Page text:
Big guns set export records

  • The West Australian
  • Stuart McKinnon

A record 80 million tonnes of iron ore was shipped from Pilbara ports in December, as Rio Tinto and BHP ramped up output to take advantage of the healthy premium paid for their high-grade product in China.

The figure eclipsed the previous record of 73Mt set in September and included a 24-hour record of 2.18Mt shipped from Port Hedland on December 14.

BHP shipped 25.7Mt from Port Hedland last month, up from 23.4Mt in November while Rio exported 33.5Mt from Dampier and Cape Lambert in December, up from 28Mt the previous month.

The figures, from an industry source, came as Bloomberg Intelligence predicted the global iron ore market would be oversupplied this year on slower China demand while mines elsewhere lifted output.

“Iron ore sitting at China ports is at a record high, as traders and steel mills slow raw materials purchase and cut inventory,” the analyst said in a note on Friday.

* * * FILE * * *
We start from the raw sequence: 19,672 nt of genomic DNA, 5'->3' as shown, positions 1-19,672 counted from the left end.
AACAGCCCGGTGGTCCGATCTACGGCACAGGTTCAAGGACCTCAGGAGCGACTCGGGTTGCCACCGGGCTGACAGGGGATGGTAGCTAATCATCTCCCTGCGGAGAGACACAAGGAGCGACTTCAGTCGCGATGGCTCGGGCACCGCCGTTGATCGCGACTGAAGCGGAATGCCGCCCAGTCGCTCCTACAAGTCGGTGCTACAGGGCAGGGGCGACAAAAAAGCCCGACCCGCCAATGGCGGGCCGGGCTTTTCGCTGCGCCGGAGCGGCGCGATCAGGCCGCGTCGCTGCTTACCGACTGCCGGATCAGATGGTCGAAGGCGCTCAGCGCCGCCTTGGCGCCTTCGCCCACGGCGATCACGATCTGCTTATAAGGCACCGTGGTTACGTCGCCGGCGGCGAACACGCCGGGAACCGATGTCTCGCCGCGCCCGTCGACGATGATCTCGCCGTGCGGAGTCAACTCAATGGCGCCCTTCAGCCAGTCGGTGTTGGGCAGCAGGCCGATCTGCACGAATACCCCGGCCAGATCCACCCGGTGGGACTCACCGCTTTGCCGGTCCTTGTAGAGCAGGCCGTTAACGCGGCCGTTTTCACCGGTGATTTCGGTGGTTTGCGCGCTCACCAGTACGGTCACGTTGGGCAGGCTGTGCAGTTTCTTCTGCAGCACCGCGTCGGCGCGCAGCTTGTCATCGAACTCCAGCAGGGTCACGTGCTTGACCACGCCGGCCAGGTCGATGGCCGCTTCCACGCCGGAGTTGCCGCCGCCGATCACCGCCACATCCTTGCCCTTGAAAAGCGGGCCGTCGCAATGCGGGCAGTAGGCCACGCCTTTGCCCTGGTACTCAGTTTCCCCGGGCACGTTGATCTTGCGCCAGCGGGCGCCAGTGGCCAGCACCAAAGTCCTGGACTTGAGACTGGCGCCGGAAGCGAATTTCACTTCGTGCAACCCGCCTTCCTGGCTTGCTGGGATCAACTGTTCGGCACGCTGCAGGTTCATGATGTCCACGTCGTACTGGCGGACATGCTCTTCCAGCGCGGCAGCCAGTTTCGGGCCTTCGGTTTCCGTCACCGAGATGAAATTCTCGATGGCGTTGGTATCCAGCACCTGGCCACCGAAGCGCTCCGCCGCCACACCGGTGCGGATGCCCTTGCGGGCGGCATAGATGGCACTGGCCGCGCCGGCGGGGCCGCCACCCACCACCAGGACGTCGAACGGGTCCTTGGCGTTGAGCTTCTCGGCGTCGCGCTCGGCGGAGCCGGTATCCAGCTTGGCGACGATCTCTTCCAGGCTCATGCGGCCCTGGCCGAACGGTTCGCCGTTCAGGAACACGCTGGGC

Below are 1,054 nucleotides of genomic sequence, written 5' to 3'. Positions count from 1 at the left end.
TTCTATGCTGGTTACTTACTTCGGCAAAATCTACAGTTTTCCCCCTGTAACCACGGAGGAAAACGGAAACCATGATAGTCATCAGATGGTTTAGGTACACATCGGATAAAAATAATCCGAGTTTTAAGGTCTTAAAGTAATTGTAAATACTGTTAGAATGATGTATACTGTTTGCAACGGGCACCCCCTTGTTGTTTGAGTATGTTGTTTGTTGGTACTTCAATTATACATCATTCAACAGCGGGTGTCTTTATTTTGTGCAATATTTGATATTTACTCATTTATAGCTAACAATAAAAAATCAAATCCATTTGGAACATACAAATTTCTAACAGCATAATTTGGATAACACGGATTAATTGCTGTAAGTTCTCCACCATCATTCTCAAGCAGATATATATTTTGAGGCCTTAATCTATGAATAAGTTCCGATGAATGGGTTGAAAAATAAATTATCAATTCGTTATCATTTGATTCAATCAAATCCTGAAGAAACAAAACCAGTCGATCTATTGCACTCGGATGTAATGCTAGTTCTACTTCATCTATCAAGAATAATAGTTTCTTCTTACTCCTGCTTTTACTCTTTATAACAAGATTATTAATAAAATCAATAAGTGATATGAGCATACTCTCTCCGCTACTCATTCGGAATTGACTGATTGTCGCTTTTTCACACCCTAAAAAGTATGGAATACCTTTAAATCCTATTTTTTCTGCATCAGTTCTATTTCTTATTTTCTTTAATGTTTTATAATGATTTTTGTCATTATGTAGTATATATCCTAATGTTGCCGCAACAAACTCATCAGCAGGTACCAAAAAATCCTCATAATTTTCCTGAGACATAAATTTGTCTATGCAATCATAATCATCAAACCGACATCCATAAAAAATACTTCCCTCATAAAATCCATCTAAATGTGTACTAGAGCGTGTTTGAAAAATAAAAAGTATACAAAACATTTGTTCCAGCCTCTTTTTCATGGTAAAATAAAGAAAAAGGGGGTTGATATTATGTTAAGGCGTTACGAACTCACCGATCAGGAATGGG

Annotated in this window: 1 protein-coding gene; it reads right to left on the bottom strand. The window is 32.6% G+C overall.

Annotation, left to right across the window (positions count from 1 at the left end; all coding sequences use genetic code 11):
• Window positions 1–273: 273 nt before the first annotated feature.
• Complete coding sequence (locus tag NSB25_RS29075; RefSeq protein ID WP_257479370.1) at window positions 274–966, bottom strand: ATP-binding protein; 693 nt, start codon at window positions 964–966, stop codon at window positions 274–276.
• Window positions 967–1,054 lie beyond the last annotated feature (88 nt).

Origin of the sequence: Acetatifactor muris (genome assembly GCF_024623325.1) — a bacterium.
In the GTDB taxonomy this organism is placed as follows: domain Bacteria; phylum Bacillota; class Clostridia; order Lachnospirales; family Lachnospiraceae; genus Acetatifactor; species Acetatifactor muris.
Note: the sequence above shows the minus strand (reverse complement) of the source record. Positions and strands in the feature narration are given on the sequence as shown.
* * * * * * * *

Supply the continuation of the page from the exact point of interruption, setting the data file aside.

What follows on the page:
“Strict supply-side reforms and an environmental protection push in China, the producer of 50 per cent of the world’s steel, will limit additional output from domestic steel mills.”

Goldman Sachs said last month iron ore prices above $US70/t were not sustainable in the new year. The investment bank predicted prices for the raw material would drop to $US60/t in three months and average $US55/t over 2018.

The spot iron ore price was $US72.42 on Friday.

The Goldman Sachs forecast followed comments from Rio chief Jean-Sebastien Jacques last month that the Chinese economy could slow over the next six months, particularly in the construction, infrastructure and automotive sectors.